Ashley of Stoke, L. Charteris of Amisfield, L.
Avebury, L. Chesham, L.
Bathurst, E. Clancarty, E.
Berners, B. Clement-Jones, L.
Bledisloe, V. Cochrane of Cults, L.
Bradshaw, L. Cockfield, L.
Cornwallis, L. Morris, L.
Cox, B. Mountevans, L.
Craig of Radley, L. Munster, E.
Cross, V. Naseby, L.
Cuckney, L. Newby, L.
Dacre of Glanton, L. Northbourne, L.
Darnley, E. Norton, L.
Davidson, V. Norton of Louth, L.
De L'Isle, V. Nunburnholme, L.
Denham, L. O'Cathain, B.
Dholakia, L. Onslow of Woking, L.
Dundee, E. Oxford, Bp.
Dunleath, L. Oxfuird, V.
Ebury, L. Palmer, L.
Eden of Winton, L. Park of Monmouth, B.
Elibank, L. Pearson of Rannoch, L.
Erroll, E. Phillips of Sudbury, L.
Exmouth, V. Prior, L.
Ezra, L. Pym, L.
Falkland, V. Radnor, E.
Ferrers, E Reay, L.
Fookes, B. Redesdale, L.
Freyberg, L. Rees, L.
Gainsborough, E. Rennard, L
Gardner of Parkes, B. Renton, L.
Geddes, L. Ridley, V,
Geraint, L. Rix, L.
Gilmour of Craigmillar, L. Rogan, L.
Glanusk, L. Russell, E. [Teller]
Goodhart, L. Russell-Johnston, L.
Gray, L. St. John of Bletso, L.
Greenway, L. Sandberg, L.
Grey, E. Sanderson of Bowden, L.
Hampton, L. Sandwich, E.
Hamwee, B. Sandys, L.
Harris of Greenwich, L. Shannon, E.
Harris of Richmond, B. Sharp of Guildford, B.
Haslam, L. Shaughnessy, L.
Shaw of Northstead, L.
Holderness, L. Slim, V.
HolmPatrick, L. Smith of Clifton, L.
Hooson, L. Southwark, Bp.
Hylton-Foster, B. Stair, E.
Ilchester, E. Stodart of Leaston, L.
Ironside, L. Strange, B. [Teller]
Iveagh, E. Strathmore and Kinghorne, E.
Jellicoe, E. Suffield, L.
Kimball, L. Swinfen, L
Kinloss, Ly. Swinton, E,
Kintore, E. Taverne, L.
Lane of Horsell, L. Thomas of Gwydir, L.
Lester of Herne Hill, L. Thomas of Swynnerton, L
Linklater of Butterstone, B. Thomas of Walliswood, B.
Liverpool, E. Thurso, V.
Lloyd-George of Dwyfor, E. Tordoff, L.
Long, V. Turner of Camden, B.
MacFarlane of Bearsden, L. Vivian, L.
Mackie of Benshie, L. Wallace of Saltaire, L.
McNair, L. Warnock, B.
Mar, C. Watson of Richmond, L.
Masham of Ilton, B. Weatherill, L.
Mayhew of Twysden, L. Westbury, L.
Methuen, L. Westmorland, E.
Miller of Chilthorne Domer, B. Wigoder, L.
Milverton, L. Wilberforce, L.
Molyneaux of Killead, L. Williams of Crosby, B.
Monro of Langholm, L. Williamson of Horton, L.
Monteagle of Brandon, L. Windlesham, L.
Acton, L. Barnett, L.
Ahmed, L. Bassam of Brighton, L.
Amos, B. Berkeley, L.
Archer of Sandwell, L. Blackstone, B.
Bach, L. Borrie, L.
Bragg. L. Jay of Paddington, B. (Lord
Brett, L. Privy Seal)
Brooke of Alverthorpe, L. Jenkins of Putney, L.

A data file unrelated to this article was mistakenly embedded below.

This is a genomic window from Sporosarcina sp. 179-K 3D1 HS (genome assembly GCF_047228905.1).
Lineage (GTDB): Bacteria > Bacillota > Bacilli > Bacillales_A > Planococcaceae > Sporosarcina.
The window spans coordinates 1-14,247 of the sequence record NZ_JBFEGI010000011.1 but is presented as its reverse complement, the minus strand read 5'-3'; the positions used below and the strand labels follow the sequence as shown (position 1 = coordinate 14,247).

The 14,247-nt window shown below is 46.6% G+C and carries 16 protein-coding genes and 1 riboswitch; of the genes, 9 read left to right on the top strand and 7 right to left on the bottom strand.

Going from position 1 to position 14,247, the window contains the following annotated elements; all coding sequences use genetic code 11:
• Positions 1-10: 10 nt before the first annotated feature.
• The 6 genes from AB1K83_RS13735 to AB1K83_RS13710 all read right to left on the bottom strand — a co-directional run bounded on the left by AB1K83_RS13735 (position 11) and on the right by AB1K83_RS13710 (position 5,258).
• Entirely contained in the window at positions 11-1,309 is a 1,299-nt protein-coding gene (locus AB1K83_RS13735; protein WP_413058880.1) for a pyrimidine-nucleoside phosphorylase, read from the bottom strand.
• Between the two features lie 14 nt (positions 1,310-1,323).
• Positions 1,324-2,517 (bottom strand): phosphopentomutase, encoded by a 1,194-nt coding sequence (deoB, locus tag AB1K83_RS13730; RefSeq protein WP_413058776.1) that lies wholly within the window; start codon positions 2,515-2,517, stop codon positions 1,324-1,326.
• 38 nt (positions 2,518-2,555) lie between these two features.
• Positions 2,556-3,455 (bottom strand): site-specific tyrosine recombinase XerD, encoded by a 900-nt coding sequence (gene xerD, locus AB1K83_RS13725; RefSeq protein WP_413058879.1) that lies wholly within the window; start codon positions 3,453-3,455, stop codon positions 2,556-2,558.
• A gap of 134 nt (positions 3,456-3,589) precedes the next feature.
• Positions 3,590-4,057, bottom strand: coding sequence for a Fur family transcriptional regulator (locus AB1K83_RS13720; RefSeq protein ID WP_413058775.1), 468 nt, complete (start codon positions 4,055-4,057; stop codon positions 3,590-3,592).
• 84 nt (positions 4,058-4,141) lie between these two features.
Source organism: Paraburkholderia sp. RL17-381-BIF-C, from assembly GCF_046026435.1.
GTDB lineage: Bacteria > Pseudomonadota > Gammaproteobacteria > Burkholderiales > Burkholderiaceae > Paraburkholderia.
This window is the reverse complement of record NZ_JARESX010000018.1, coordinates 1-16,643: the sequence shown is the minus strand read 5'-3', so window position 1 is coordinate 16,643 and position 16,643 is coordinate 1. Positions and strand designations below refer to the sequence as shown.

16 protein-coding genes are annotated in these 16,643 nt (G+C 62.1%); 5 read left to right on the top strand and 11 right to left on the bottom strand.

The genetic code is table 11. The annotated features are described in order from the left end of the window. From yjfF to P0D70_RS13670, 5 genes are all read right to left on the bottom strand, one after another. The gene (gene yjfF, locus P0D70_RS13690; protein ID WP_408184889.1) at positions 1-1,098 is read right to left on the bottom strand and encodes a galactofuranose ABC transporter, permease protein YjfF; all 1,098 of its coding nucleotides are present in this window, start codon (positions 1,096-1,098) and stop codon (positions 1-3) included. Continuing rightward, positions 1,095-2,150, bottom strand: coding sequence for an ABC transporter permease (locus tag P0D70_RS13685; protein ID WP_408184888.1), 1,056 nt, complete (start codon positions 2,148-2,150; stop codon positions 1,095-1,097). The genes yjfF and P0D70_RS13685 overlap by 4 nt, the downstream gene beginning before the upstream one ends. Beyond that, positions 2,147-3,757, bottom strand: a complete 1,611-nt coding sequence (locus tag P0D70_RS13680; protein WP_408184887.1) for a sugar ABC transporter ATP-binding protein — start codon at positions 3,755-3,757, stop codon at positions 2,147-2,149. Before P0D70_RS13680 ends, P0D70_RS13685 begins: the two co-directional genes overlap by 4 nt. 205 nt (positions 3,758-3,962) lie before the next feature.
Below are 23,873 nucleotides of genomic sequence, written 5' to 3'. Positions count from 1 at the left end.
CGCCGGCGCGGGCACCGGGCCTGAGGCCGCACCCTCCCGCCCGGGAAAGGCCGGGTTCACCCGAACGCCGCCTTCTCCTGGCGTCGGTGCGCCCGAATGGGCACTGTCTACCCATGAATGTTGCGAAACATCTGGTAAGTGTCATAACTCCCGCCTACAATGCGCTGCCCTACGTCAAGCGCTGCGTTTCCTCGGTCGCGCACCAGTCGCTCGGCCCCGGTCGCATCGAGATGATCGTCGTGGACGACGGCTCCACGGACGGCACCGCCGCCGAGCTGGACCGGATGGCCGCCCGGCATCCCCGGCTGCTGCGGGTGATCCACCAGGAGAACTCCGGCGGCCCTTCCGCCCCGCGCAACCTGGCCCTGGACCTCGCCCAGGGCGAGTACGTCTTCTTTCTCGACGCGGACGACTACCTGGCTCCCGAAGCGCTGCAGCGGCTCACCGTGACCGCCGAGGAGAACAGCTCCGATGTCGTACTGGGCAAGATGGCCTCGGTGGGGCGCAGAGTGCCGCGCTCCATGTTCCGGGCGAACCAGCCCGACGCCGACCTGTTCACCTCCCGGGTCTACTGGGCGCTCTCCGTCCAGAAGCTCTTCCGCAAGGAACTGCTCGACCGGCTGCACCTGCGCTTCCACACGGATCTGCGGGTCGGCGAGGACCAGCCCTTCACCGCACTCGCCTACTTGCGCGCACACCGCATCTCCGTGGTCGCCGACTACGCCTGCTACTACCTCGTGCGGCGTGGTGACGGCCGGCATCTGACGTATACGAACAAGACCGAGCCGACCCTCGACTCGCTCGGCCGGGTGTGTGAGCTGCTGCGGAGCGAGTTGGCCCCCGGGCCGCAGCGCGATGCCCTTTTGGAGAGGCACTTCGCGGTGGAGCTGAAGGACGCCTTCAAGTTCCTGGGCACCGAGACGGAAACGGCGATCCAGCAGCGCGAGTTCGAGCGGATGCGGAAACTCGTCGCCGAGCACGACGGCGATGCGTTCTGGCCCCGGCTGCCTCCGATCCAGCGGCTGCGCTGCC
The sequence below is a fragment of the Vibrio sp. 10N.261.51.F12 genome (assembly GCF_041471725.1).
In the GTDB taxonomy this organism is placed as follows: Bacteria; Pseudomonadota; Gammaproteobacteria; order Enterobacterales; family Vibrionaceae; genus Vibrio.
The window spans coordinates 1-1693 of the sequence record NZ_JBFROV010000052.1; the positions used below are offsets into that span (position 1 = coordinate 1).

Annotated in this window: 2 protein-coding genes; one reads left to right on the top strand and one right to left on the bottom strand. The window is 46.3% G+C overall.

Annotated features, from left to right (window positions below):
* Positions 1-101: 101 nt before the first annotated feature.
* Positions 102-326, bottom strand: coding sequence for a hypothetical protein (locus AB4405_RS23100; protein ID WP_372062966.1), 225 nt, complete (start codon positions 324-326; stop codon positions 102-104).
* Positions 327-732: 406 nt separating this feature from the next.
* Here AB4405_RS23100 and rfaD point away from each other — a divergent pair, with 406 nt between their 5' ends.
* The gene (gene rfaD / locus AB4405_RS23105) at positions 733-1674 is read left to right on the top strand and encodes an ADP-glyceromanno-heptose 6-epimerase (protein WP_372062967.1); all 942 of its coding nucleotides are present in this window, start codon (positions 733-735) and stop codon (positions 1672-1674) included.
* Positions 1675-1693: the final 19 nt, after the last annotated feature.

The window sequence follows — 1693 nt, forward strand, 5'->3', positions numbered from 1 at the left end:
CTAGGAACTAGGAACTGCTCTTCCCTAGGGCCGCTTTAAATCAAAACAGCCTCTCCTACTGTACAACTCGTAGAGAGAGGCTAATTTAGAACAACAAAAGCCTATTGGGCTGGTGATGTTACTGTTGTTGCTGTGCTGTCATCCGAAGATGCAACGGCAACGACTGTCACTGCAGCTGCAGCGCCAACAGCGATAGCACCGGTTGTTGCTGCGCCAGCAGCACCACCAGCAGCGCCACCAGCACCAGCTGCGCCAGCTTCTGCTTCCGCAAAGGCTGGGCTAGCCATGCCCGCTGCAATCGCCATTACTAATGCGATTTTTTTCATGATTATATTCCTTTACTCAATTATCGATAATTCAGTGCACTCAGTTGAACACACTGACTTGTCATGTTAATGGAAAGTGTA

Brookman, L. Kennet, L.
Burlison, L. Kilbracken, L.
Carmichael of Kelvingrove, L. Kirkhill, L.
Carter, L. [Teller] Lea of Crondall, L.
Christopher, L. Levy, L.
Cledwyn of Penrhos, L. Lipsey, L.
Clinton-Davis, L. Lockwood, B.
Crawley, B. Lofthouse of Pontefract, L.
David, B. Longford, E.
Desai, L. Lovell-Davis, L.
Diamond, L. Macdonald of Tradeston, L.
McIntosh of Haringey, L.
Donoughue, L. [Teller]
Dormand of Easington, L. Mackenzie of Framwellgate, L.
Dubs, L. Mason of Barnsley, L.
Elder, L. Merlyn-Rees, L.
Evans of Parkside, L. Milner of Leeds, L.
Ewing of Kirkford, L. Molloy, L.
Falconer of Thoroton, L. Monkswell, L.
Farrington of Ribbleton, B. Montague of Oxford, L.
Faulkner of Worcester, L. Murray of Epping Forest, L.
Gale, B. Nicol, B.
Gladwin of Clee, L. Northfield, L.
Goldsmith, L. Orme, L.
Goudie, B. Peston, L.
Gould of Potternewton, B. Pitkeathley, B.
Grabiner, L. Ponsonby of Shulbrede, L.
Graham of Edmonton, L. Puttnam, L.
Grantchester, L. Ramsay of Cartvale, B.
Gregson, L. Rendell of Babergh, B.
Grenfell, L. Sawyer, L.
Hardy of Wath, L. Scotland of Asthal, B.
Harris of Haringey, L. Serota, B.
Shepherd, L.
Harrison, L. Shore of Stepney, L.
Haskel, L. Simon, V.
Hayman, B. Skelmersdale L.
Hilton of Eggardon, B. Strabolgi, L.
Hogg of Cumbernauld, L. Symons of Vernham Dean, B.
Hollis of Heigham, B. Taylor of Blackburn, L.
Howells of St Davids, B. Taylor of Gryfe, L.
Howie of Troon, L. Varley, L.
Hughes of Woodside, L. Wedderburn of Charlton, L.
Hunt of Kings Heath, L. Whitty, L.
Irvine of Lairg, L. (Lord Wilkins, B.
Chancellor) Williams of Elvel, L
Islwyn, L. Williams of Mostyn, L.
Janner of Braunstone, L. Woolmer of Leeds, L.

Resolved in the affirmative, and amendment agreed to accordingly.

4.10 p.m.

Baroness Castle of Blackburn moved Amendment No. 2: After Clause 19, insert the following new clause—